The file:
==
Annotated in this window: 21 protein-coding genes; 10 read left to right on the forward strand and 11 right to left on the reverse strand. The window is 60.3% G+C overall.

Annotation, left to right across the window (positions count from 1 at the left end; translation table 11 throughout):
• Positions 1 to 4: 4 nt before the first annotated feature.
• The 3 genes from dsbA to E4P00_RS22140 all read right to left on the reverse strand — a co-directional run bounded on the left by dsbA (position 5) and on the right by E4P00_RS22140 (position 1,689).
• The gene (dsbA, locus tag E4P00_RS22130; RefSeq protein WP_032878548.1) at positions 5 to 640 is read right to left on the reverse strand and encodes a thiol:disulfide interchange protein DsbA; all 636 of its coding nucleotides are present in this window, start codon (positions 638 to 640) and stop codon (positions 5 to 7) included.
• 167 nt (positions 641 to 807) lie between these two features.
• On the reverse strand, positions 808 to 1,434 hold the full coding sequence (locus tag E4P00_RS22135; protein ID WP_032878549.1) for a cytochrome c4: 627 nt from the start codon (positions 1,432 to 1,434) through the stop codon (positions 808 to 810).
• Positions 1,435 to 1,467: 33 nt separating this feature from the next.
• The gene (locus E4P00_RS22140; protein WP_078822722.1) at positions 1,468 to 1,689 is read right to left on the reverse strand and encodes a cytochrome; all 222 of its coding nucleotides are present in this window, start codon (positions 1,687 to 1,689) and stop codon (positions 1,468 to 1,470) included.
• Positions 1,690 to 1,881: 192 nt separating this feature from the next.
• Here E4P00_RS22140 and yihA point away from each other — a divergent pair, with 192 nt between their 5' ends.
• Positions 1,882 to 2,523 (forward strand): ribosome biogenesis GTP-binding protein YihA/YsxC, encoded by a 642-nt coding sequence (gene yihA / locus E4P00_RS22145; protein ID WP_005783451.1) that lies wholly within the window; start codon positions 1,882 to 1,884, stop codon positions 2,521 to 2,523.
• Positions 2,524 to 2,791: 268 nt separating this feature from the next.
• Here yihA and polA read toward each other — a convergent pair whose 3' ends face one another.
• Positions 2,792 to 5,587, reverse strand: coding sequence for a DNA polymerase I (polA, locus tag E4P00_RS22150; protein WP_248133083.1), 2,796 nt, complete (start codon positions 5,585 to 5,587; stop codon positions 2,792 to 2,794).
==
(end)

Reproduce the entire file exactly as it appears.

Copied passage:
Annotated in this window: 21 protein-coding genes; 10 read left to right on the forward strand and 11 right to left on the reverse strand. The window is 60.3% G+C overall.

Annotation, left to right across the window (positions count from 1 at the left end; translation table 11 throughout):
• Positions 1 to 4: 4 nt before the first annotated feature.
• The 3 genes from dsbA to E4P00_RS22140 all read right to left on the reverse strand — a co-directional run bounded on the left by dsbA (position 5) and on the right by E4P00_RS22140 (position 1,689).
• The gene (dsbA, locus tag E4P00_RS22130; RefSeq protein WP_032878548.1) at positions 5 to 640 is read right to left on the reverse strand and encodes a thiol:disulfide interchange protein DsbA; all 636 of its coding nucleotides are present in this window, start codon (positions 638 to 640) and stop codon (positions 5 to 7) included.
• 167 nt (positions 641 to 807) lie between these two features.
• On the reverse strand, positions 808 to 1,434 hold the full coding sequence (locus tag E4P00_RS22135; protein ID WP_032878549.1) for a cytochrome c4: 627 nt from the start codon (positions 1,432 to 1,434) through the stop codon (positions 808 to 810).
• Positions 1,435 to 1,467: 33 nt separating this feature from the next.
• The gene (locus E4P00_RS22140; protein WP_078822722.1) at positions 1,468 to 1,689 is read right to left on the reverse strand and encodes a cytochrome; all 222 of its coding nucleotides are present in this window, start codon (positions 1,687 to 1,689) and stop codon (positions 1,468 to 1,470) included.
• Positions 1,690 to 1,881: 192 nt separating this feature from the next.
• Here E4P00_RS22140 and yihA point away from each other — a divergent pair, with 192 nt between their 5' ends.
• Positions 1,882 to 2,523 (forward strand): ribosome biogenesis GTP-binding protein YihA/YsxC, encoded by a 642-nt coding sequence (gene yihA / locus E4P00_RS22145; protein ID WP_005783451.1) that lies wholly within the window; start codon positions 1,882 to 1,884, stop codon positions 2,521 to 2,523.
• Positions 2,524 to 2,791: 268 nt separating this feature from the next.
• Here yihA and polA read toward each other — a convergent pair whose 3' ends face one another.
• Positions 2,792 to 5,587, reverse strand: coding sequence for a DNA polymerase I (polA, locus tag E4P00_RS22150; protein WP_248133083.1), 2,796 nt, complete (start codon positions 5,585 to 5,587; stop codon positions 2,792 to 2,794).